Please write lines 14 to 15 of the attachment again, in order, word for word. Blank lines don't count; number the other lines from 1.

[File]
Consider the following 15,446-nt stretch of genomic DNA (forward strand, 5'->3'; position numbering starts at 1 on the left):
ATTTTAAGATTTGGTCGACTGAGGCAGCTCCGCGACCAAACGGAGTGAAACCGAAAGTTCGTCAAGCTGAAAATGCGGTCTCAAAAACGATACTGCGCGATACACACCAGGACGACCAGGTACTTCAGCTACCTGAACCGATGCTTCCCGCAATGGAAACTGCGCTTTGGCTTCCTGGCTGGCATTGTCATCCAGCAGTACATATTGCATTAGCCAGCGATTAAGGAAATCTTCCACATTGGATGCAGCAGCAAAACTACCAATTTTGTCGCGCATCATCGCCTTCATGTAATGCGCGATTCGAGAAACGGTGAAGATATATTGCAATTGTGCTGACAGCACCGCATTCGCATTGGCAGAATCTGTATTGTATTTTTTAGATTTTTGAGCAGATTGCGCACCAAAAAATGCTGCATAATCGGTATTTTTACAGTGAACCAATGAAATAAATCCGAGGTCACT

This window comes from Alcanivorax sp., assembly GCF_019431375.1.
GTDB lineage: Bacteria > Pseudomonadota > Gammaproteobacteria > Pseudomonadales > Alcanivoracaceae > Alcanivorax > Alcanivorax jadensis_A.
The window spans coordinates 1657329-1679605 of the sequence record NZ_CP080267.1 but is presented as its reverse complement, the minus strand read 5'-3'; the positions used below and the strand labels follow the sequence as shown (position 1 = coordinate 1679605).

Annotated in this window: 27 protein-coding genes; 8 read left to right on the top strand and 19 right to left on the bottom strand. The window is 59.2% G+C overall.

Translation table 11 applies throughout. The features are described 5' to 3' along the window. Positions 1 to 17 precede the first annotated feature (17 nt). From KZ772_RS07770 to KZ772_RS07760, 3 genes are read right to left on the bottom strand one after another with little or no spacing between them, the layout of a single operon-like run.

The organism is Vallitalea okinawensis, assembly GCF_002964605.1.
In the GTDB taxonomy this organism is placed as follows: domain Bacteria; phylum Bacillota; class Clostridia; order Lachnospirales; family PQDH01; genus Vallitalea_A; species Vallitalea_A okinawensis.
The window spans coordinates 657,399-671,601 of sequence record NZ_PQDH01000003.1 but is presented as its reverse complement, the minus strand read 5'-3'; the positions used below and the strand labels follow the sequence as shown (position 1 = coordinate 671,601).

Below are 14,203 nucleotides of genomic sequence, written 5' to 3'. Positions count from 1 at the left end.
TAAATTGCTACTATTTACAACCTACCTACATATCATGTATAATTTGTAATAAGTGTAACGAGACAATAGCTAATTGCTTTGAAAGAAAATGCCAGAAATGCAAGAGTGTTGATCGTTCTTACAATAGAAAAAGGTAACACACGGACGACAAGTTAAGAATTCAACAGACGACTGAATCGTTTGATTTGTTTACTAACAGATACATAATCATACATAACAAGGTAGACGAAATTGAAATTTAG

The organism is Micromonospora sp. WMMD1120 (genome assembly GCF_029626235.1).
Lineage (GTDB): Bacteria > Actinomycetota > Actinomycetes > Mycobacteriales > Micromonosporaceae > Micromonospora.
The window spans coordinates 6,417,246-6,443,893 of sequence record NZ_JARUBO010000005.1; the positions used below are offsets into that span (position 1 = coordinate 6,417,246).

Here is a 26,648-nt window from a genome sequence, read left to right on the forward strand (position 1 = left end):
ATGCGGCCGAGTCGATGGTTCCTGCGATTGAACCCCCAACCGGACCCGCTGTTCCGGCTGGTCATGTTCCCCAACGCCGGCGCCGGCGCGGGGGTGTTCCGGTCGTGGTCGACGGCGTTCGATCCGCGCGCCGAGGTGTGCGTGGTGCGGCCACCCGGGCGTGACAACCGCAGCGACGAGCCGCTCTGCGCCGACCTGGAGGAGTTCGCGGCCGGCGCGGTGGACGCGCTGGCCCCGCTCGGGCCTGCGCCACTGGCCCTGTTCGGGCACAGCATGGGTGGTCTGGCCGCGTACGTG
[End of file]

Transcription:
Lineage (GTDB): Bacteria > Actinomycetota > Actinomycetes > Mycobacteriales > Micromonosporaceae > Micromonospora.
The window spans coordinates 6,417,246-6,443,893 of sequence record NZ_JARUBO010000005.1; the positions used below are offsets into that span (position 1 = coordinate 6,417,246).